But the offers to Evans won’t sit on the table forever and he, like all the other players coming off contract, has been encouraged by the All Blacks coaches not to deliberate too long.
Assistant All Black coach Wayne Smith says that his view has remained consistent throughout the professional period – that players should focus on performance as that will prove the key to creating other opportunities.
“It can be a concern [elongated contractual negotiations] if it starts to affect a player’s game.
“My advice has always been the same – focus on what you are good at and put the form on the track. Everything else will take its course from there.
“The attitude that we had before the World Cup was that we didn’t want guys sitting around thinking about their future, about whether they should stay or go. We try to get round to them all and talk to them so they know where they stand.
“We appreciate these are big decisions to make. Other than tell the guys we want them and we would love for them to stay, there is not much else we can do.”
Smith now feels the issue of player retention is bigger and more complex than is publicly realised and is also potentially more damaging.
The NZRU, to their credit, are trying to use innovative tools like sabbaticals and soft-loans to counter the offers made by the rich European clubs.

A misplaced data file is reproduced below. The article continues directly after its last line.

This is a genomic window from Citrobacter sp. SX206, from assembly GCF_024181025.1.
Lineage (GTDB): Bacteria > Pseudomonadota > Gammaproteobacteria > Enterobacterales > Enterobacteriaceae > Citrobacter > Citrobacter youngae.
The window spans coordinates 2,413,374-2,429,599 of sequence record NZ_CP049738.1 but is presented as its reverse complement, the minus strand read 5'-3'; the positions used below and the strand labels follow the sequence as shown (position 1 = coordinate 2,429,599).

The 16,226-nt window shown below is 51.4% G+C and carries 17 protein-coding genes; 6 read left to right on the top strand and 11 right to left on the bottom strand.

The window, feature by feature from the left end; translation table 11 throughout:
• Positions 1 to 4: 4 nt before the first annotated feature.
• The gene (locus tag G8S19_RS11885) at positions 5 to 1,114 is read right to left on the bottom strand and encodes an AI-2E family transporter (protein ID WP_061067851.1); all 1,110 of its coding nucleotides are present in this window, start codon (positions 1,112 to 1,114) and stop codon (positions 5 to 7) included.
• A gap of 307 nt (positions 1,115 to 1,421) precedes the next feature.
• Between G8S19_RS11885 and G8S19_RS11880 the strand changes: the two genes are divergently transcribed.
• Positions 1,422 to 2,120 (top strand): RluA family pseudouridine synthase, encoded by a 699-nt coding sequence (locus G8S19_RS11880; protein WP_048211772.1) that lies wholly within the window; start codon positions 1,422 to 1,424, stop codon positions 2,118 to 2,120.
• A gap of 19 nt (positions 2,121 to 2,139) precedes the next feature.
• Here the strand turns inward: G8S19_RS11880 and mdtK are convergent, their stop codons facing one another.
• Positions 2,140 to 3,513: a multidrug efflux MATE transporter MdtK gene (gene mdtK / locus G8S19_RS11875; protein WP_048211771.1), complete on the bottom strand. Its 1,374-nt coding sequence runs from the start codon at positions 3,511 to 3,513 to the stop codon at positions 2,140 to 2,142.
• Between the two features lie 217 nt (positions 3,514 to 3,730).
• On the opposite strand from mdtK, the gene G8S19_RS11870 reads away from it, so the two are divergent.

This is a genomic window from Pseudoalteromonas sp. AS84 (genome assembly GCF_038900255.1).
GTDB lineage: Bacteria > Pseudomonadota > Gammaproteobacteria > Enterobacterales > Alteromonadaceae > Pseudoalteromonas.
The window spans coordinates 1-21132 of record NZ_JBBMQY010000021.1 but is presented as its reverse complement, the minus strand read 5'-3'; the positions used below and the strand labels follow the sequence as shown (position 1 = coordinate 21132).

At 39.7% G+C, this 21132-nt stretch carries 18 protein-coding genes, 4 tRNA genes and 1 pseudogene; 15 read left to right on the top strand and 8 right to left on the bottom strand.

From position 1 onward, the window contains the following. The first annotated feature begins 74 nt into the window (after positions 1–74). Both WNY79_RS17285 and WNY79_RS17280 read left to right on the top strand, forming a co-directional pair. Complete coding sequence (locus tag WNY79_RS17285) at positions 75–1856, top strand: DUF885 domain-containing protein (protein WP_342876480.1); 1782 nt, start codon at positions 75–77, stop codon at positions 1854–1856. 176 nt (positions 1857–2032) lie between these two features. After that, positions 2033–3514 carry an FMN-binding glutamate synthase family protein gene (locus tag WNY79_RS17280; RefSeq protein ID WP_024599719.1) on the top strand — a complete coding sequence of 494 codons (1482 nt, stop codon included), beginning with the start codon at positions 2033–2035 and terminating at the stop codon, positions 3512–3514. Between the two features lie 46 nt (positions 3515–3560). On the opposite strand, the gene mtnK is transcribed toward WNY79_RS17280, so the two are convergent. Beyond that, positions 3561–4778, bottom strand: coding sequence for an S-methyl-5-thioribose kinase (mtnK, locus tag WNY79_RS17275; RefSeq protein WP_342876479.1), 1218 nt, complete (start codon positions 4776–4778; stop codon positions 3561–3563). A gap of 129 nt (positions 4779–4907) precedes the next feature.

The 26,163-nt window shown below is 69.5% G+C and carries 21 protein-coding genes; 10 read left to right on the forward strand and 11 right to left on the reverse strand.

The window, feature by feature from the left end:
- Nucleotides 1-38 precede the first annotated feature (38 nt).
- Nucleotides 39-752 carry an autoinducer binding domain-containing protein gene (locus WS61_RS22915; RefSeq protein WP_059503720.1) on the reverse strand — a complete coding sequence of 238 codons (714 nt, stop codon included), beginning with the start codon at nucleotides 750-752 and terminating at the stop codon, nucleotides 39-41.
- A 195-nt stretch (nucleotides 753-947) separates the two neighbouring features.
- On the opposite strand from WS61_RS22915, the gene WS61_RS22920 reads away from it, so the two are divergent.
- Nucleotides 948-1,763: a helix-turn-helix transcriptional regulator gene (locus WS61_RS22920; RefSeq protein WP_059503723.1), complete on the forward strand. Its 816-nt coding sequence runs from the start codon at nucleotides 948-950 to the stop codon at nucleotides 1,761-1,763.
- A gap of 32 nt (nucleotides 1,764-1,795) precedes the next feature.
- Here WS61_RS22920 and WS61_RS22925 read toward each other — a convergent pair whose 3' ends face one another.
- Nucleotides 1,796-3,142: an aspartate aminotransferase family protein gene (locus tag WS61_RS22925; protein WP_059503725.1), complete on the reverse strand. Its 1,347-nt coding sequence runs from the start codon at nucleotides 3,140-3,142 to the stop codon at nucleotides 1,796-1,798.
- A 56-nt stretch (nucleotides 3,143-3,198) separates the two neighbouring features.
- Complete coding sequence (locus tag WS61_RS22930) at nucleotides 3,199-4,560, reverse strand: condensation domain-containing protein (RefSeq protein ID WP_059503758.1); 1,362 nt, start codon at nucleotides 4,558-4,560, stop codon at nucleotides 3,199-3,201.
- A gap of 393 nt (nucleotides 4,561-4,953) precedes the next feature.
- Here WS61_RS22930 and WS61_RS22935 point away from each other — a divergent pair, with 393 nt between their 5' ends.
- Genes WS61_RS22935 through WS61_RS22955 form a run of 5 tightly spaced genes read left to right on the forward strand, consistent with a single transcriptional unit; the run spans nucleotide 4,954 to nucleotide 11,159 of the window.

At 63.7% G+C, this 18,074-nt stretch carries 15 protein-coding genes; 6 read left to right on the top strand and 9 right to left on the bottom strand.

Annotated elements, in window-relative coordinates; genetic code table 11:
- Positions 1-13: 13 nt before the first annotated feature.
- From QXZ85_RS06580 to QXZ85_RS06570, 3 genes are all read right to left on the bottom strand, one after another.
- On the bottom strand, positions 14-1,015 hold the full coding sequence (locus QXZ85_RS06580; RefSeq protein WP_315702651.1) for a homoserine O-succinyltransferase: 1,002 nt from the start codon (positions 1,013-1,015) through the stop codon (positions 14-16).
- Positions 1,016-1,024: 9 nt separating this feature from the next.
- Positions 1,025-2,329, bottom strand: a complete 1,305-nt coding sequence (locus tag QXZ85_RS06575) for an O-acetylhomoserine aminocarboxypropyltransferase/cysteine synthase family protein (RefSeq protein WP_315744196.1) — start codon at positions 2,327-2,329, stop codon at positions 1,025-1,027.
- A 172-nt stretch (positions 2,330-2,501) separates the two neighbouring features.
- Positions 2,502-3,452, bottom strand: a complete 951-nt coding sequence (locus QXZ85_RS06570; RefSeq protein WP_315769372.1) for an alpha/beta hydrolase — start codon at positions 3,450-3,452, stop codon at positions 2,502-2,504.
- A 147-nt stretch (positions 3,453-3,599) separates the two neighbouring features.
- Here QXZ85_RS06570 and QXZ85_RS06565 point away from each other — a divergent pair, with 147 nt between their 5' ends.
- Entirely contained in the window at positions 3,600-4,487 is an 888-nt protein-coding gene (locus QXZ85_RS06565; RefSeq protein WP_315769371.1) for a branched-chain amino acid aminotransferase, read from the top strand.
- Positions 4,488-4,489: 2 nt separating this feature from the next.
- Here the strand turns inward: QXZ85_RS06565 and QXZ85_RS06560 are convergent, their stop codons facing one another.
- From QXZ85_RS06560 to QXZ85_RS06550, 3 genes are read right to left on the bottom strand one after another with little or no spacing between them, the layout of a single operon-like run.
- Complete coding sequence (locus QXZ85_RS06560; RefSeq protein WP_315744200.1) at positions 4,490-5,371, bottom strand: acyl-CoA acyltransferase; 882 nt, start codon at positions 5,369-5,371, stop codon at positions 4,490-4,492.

But Smith believes the first step in the battle is to make a philosophical decision about the national team that is then supported across a range of other institutions, including the Government.
“The NZRU has a think tank looking at ways to keep players but the issue is much deeper than that,” says Smith.
“I think we need to ask what do we want the All Blacks to be? Longer-term, do we want them to be an iconic team?”
He points to the example set by Ireland, who have in place a Government-driven legislation that allows professional sportspeople massive tax rebates if they retire in the Emerald Isle.
The legislation was originally put in place amid fears the horse racing industry, which creates hundreds of jobs and pumps millions of euros into the Irish economy, was losing too many trainers and jockeys.
It has worked well for the Irish Rugby Union, too, who have managed to keep stars such as Brian O’Driscoll and Paul O’Connell, despite both men having been offered bigger gross salaries to play in France.
The NZRU has tried to engage the Government in negotiation about a similar scheme here but has not managed to make any headway.
Smith remains hopeful, though, that there is recognition more needs to be done to retain elite talent in New Zealand.
“I don’t want to dramatise things but I’m not sure this country understands how big this issue is and how complex it is. The players are being offered huge amounts of money to go overseas where they will be able to spend more time with their families and gain that overseas experience which is very different.
“We have to find strategies to help them to what they love. We are continuously working on solutions and a lot of the feedback we have had has been really positive.”Tweet